Mr. Vanderhoop said his people have learned to adapt to changes both across the Island and in the larger world. But he stressed that any one group cannot work in isolation, and that the many governments on the Vineyard must work to assist one another. Partnering together, for instance, he believes the town and tribe could make Aquinnah the first energy-independent community in the nation.

"Many of us are very set on where one thing ends the other begins; we're very provincial at times," Mr. Vanderhoop said. "We need to look past the minor differences we might have, and look instead at interesting new ideas and solutions to some of the many problems that we share," he continued.

"If we're putting together a plan for the Island, we ought to be looking at these partnerships as a way to effect some change," he said. "Because if you can't share your vision and needs, you will have difficulty accomplishing much of anything."

Along with an ability to adapt, it is also vital to maintain a sense of culture, history and tradition, Mr. Vanderhoop said. Younger tribal members are now working to relearn the Wampanoag language, and to retain knowledge of tribal songs and oral traditions, as well as of the Island's natural resources.

Mr. Vanderhoop said he is particularly distressed by the demise of the fishing stocks around the Vineyard - a primary means by which Wampanoags sustained themselves for thousands of years.

"It's a big deal, when you're wishing to pass on knowledge to the next generation, but there are no fish left," he said, noting that as a child roughly 90 per cent of his meals came straight out of Island waters. "When you sit down and listen to some of the stories told by my father, grandfather and other elders, you really have to be concerned."

Started a little over three years ago, the Wampanoag Aquinnah Shellfish hatchery, if successful over the long term, could provide steady employment and food while also helping restore the ecology of Menemsha Pond. And Mr. Vanderhoop said that fishing and hunting, as well as picking berries, are all ways to foster a spiritual connection with the land.

"Part of our view is that people and land are pretty much one and the same," Mr. Vanderhoop said. "We're of this land, and our people who have passed on have gone back to it."

It is important to retain members who have grown up within the tribe - just as it is important across the Island to keep young Vineyard residents - because they are the ones who can cultivate the culture. Many of the newer people coming to the Island today do not share the same traditional values, Mr. Vanderhoop said.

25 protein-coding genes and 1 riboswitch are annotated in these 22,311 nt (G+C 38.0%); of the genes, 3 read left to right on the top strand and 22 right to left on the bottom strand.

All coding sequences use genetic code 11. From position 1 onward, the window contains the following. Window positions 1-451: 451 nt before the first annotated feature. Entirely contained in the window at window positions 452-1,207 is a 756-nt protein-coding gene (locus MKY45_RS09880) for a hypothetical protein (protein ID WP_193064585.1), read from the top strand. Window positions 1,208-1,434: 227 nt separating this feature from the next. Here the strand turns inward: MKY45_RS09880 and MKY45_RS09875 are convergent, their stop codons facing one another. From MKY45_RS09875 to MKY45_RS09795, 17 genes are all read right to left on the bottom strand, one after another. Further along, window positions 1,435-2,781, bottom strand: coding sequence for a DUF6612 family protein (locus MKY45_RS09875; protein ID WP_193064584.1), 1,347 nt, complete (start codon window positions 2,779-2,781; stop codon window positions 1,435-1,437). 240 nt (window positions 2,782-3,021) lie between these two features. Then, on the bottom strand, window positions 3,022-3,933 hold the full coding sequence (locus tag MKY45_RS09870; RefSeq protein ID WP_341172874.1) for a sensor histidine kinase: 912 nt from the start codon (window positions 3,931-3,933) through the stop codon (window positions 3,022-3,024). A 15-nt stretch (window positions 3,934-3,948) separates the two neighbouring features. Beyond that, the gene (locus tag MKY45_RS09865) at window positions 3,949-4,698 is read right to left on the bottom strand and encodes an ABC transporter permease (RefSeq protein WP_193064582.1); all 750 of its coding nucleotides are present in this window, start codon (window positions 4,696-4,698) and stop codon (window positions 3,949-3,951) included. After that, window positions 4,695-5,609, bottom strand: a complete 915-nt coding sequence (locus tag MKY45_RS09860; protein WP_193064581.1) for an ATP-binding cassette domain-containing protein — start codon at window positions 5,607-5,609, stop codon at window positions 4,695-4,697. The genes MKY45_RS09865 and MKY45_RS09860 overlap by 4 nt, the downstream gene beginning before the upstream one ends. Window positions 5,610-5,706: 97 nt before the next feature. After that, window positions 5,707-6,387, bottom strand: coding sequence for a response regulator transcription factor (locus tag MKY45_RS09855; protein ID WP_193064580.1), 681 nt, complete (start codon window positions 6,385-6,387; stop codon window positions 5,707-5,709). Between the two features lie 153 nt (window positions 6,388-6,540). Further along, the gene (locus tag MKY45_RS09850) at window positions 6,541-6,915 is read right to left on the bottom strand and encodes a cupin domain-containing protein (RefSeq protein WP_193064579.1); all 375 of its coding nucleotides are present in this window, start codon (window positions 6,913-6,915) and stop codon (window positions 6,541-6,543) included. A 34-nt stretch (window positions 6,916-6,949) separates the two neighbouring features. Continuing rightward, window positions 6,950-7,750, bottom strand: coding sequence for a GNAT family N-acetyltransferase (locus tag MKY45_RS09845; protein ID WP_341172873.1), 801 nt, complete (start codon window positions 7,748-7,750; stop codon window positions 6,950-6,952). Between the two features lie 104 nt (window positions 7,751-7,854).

"I'm not the first to say it, but there are people now who, as soon as they move in, they put up a new fence. And as you look around the Island today, and don't know many of our neighbors, you should recognize that as a signal that some things are about to change," he said. "I hate to dismiss a whole group of people out of hand, but I really hope the people who come here take the time to pay attention and learn why and how the locals live - and maybe take a cue from that and try to help preserve the things that are important."

Affordable housing is the biggest issue he faces as the tribal planner, and was instrumental in his own ability to stay on the Vineyard. His name in 2001 was one of the first drawn from a hat in a lottery for residential homesites.

"I'm very fortunate, and very blessed with that opportunity. And I have felt firsthand how programs like that can affect people's lives," Mr. Vanderhoop said. "If you don't have prospects for ever being established here, then any motivation for staying around is minimal."

He tries to bring a perspective of and appreciation for the past to the planning process currently underway.

"I've had a certain amount of values instilled in me from the elders of our tribe, which I try to keep with me," he said. "Our ancestors came here and looked upon the land and decided this was a place they were going to make a living. I try to think why," he continued.

"And I'm really humbled sometimes when I look out at the cliffs, or just even around the town from up high," Mr. Vanderhoop said. "To me it's the most beautiful place in the world."